ATX supplies regulate both the 5V and the 12V but in a fairly crude way, in that there is feedback from both the 5V and the 12V which gets summed together in a resistor network and then fed back to the switcher chip (usually a TL494) which regulates the PWM cycle. Theres also overvoltage protection on both the 5V and the 12V so if either goes hi the whole thing shuts down. If you load the 5V rail, but not the 12V rail, the 12V will be high and will trigger the overvoltage shutdown. Try putting a load on the 12V rail.

mauried: ATX supplies regulate both the 5V and the 12V but in a fairly crude way, in that there is feedback from both the 5V and the 12V which gets summed together in a resistor network and then fed back to the switcher chip (usually a TL494) which regulates the PWM cycle. Theres also overvoltage protection on both the 5V and the 12V so if either goes hi the whole thing shuts down. If you load the 5V rail, but not the 12V rail, the 12V will be high and will trigger the overvoltage shutdown. Try putting a load on the 12V rail.

I found a 7w - 3.9 kohm sandbar resistor in an old disposed circuit and put it on 12v rail. Still the same! The servo motor doesn't rotate but makes some noise, sounds like it can't get enough power but it warms up!!!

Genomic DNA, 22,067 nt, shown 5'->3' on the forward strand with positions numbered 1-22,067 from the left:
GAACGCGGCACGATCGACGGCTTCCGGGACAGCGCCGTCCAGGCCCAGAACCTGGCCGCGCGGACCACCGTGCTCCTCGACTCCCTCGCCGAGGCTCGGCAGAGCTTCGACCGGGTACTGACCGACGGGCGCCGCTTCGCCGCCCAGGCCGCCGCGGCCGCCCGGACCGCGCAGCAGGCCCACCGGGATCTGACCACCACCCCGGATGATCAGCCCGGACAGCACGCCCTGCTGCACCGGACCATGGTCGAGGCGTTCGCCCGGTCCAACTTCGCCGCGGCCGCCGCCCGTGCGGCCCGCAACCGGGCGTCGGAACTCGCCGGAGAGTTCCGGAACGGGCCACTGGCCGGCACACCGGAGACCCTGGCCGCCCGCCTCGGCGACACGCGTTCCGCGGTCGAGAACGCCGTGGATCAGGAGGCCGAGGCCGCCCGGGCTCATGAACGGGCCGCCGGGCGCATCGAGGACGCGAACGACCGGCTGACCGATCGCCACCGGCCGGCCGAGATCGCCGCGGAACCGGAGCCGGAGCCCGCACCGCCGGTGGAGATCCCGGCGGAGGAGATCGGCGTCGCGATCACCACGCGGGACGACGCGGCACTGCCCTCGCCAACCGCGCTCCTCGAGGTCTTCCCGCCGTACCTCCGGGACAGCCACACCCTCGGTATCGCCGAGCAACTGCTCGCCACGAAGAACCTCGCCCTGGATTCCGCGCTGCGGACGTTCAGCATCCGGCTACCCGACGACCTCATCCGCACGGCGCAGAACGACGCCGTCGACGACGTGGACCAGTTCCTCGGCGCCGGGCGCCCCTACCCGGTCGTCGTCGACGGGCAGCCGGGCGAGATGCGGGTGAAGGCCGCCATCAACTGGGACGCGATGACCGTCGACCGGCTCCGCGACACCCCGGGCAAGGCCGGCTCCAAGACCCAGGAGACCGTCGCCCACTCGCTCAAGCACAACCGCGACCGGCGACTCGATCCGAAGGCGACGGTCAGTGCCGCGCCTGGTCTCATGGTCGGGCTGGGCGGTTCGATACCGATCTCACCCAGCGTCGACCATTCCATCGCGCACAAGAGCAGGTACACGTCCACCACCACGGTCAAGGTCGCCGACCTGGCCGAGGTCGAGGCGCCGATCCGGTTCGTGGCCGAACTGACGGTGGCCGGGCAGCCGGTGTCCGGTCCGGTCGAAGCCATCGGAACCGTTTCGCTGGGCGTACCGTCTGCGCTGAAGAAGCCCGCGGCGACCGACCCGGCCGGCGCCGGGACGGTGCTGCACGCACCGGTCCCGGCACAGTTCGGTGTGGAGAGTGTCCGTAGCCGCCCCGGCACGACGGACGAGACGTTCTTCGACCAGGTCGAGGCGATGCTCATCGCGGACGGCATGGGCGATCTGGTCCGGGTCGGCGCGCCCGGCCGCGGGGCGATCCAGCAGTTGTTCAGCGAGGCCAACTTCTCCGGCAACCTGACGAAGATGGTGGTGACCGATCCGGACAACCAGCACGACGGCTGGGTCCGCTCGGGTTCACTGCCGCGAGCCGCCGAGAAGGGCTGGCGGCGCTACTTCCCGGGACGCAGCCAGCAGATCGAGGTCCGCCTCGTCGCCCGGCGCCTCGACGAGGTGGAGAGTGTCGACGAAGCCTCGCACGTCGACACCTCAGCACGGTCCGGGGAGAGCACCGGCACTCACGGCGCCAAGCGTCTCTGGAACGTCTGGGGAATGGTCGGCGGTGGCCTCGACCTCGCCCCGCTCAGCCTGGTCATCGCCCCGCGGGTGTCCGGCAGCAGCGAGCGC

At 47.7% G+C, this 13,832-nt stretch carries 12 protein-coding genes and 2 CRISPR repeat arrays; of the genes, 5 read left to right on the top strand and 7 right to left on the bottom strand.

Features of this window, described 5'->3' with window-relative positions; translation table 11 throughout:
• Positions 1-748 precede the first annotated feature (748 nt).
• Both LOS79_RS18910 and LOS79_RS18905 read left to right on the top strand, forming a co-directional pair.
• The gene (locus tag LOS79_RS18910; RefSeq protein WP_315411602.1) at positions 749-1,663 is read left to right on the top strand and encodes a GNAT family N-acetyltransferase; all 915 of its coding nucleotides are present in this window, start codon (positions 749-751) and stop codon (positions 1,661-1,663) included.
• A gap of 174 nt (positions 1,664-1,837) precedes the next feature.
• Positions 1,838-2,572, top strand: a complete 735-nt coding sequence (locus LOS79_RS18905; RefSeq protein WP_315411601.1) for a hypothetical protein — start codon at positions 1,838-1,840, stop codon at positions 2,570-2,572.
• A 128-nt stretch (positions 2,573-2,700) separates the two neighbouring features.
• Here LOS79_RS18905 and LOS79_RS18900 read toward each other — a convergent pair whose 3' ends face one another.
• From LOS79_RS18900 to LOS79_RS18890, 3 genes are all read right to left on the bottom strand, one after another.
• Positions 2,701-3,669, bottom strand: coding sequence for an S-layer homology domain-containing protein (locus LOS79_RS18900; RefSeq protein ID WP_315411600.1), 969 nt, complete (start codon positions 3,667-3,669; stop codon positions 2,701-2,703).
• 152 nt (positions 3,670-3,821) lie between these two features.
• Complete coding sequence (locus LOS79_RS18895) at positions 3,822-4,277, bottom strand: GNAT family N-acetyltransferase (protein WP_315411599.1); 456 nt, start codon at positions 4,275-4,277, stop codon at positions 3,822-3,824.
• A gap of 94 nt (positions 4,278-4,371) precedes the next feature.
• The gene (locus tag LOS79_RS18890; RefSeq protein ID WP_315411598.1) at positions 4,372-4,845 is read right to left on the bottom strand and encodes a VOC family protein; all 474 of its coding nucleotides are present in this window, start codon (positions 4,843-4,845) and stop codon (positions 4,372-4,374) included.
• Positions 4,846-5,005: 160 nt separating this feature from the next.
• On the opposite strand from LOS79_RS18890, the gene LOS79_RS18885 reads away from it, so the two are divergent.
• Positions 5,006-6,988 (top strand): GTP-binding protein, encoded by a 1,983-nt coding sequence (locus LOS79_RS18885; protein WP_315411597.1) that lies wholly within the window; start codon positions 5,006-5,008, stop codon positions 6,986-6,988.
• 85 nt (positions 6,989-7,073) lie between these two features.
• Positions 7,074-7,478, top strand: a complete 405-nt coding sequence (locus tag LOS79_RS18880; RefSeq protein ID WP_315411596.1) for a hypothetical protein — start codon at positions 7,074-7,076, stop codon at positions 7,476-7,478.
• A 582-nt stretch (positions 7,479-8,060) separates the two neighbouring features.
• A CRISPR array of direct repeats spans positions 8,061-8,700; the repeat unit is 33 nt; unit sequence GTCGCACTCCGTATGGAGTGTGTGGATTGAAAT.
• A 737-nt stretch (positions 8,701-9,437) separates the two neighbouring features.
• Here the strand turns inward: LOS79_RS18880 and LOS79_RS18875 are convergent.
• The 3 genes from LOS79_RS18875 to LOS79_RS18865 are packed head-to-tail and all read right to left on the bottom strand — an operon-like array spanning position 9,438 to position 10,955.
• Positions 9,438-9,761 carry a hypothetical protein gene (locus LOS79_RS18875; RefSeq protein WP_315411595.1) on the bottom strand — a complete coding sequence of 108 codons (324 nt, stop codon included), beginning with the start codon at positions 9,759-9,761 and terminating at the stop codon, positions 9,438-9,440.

With the pre-loads on the 5V as well as on the 12V... what do they then measure ( V_out = _____V )?

Many years ago, I investigated using a computer power supply for a high current project. I found that many of these power supplies only regulate one output. Either the 12V output or the 5V output. And because of this, the more current you pull out of the regulated side, The higher the voltage on the unregulated side. If you use the unregulated side, You have to pull a significant amount of current out of the regulated side as well. This made it very inefficient, and unsuitable for use as a power supply. Instead of trying to make do, and probably spending a lot of money and time trying to salvage a ATX power supply, You can buy one suitable for your application. Such as,

https://www.sparkfun.com/products/14098

if you're in the US, for $26 you can have a power supply that is both efficient and Safe. if not, you can probably find one for a reasonable price in your country.

I know people have used ATX power supplies successfully, but you need to find one that is regulated on both the 5V and 12V outputs, separately. One that does not require pulling current out of the unused side in order to get voltage out of the needed side.